So after all the articles about creating themes I finally got round to finishing my own. After much pulling of hair I also made it work in Internet Explorer. Really, the pain that browser puts people through is unreal. Roll on IE7.
Anyway, I’ve tried to rearrange the layout so as to make it not look like Kubrick. The front page has a full-width lead article, followed by three smaller articles, and finished off with a list of titles. A single page post uses the full-width of the page. This was all designed to give maximum space for long articles. The CSS is also print-friendly.
I’d really appreciate any feedback, especially with regards bugs and problems. I’ve tested it in Firefox, Internet Explorer, and Opera, so I hope this means it will carry through to Mac browsers.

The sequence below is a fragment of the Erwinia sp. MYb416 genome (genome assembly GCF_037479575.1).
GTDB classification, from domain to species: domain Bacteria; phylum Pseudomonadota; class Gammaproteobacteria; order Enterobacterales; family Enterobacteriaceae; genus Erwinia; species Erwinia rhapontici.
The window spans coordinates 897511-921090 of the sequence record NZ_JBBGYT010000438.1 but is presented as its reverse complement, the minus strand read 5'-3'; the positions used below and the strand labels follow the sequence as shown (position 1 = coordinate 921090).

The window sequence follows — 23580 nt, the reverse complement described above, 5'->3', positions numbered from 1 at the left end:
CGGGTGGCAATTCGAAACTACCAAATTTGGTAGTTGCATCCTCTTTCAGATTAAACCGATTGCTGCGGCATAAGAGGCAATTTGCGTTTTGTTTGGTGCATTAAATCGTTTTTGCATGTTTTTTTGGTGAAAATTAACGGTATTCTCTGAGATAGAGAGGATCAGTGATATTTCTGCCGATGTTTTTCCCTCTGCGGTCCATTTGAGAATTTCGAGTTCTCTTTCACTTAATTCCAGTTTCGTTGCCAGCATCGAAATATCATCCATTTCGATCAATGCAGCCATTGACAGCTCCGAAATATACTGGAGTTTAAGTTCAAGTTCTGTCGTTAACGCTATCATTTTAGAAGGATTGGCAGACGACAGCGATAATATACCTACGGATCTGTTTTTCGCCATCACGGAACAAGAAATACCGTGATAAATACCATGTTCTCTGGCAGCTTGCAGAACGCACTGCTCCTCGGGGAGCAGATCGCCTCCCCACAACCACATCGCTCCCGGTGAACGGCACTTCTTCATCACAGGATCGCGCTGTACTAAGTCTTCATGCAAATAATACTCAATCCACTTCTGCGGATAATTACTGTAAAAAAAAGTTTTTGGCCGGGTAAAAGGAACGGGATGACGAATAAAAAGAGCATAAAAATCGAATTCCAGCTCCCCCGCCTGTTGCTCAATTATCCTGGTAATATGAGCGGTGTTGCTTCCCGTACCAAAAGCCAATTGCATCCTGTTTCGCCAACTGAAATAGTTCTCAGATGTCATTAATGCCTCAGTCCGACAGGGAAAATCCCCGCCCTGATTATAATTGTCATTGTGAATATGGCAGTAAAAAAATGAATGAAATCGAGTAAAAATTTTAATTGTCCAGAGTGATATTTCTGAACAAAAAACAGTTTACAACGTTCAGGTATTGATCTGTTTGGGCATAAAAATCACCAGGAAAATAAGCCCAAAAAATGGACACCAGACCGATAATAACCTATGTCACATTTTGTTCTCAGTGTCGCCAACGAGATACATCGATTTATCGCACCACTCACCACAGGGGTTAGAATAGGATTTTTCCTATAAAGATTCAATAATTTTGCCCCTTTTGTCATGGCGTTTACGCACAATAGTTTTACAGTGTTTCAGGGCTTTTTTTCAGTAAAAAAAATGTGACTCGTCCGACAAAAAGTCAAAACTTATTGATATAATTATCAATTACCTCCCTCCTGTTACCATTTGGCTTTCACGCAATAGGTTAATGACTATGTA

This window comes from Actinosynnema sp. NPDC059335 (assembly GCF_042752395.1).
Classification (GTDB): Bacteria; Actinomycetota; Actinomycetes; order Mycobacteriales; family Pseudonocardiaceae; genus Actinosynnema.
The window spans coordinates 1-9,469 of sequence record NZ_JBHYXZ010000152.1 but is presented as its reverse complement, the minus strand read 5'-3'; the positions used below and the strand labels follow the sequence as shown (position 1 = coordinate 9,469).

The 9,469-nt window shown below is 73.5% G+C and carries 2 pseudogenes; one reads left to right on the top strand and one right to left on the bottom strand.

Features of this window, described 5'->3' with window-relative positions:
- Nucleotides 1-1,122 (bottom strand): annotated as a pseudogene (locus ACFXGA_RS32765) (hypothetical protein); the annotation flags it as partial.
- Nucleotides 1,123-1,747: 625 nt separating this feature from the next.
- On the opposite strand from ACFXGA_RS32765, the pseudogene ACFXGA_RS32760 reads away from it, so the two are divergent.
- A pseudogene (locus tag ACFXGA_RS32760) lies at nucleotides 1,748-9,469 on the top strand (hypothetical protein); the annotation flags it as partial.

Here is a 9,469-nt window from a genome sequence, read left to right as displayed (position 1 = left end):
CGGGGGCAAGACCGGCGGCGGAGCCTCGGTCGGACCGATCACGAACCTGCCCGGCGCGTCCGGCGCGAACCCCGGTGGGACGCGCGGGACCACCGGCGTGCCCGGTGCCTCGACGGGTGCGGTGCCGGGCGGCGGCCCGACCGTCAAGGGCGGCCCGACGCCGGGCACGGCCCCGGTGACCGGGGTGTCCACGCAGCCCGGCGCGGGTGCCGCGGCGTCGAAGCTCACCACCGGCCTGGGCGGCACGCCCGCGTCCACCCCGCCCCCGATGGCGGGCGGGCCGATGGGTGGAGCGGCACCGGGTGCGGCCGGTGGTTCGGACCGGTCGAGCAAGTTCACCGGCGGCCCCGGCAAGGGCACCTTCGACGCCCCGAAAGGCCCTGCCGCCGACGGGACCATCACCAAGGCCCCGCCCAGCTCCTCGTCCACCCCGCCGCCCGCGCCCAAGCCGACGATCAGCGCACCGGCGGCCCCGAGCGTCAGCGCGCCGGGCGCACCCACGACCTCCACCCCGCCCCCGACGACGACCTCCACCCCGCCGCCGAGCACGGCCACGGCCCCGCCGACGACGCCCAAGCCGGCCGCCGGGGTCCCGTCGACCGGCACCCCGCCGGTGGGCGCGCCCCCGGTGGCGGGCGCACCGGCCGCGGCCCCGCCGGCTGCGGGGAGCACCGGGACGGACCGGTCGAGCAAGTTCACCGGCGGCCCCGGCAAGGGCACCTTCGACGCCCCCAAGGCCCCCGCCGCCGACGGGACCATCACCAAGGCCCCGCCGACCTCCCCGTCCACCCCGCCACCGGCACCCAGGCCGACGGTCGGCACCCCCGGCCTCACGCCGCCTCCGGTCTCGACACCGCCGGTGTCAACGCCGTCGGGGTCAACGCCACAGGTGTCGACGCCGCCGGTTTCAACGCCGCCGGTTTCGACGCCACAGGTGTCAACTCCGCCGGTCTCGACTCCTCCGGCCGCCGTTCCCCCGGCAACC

Oh, and there’s a giraffe at last!
A lot of people have asked for a printable version of my WordPress theme dissection and so I’ve been beavering away and have now released a PDF. This has been fully revised and expanded, and weighs-in at just over 1MB.
In a further fit of productivity I’ve also made a version available to buy from the online publisher Lulu. The guide is the same, so you can download the PDF and print it out yourself, but you also have the option of ordering a professionally printed and bound copy. As more of an incentive, the Lulu version has an extra chapter including my guide to installing WordPress on your own computer, as well as extra bookish things such as content pages etc. There’s also a full-colour durable cover – just like a real book!
Full details of this, and the PDF, can be found in the WordPress theme guide section.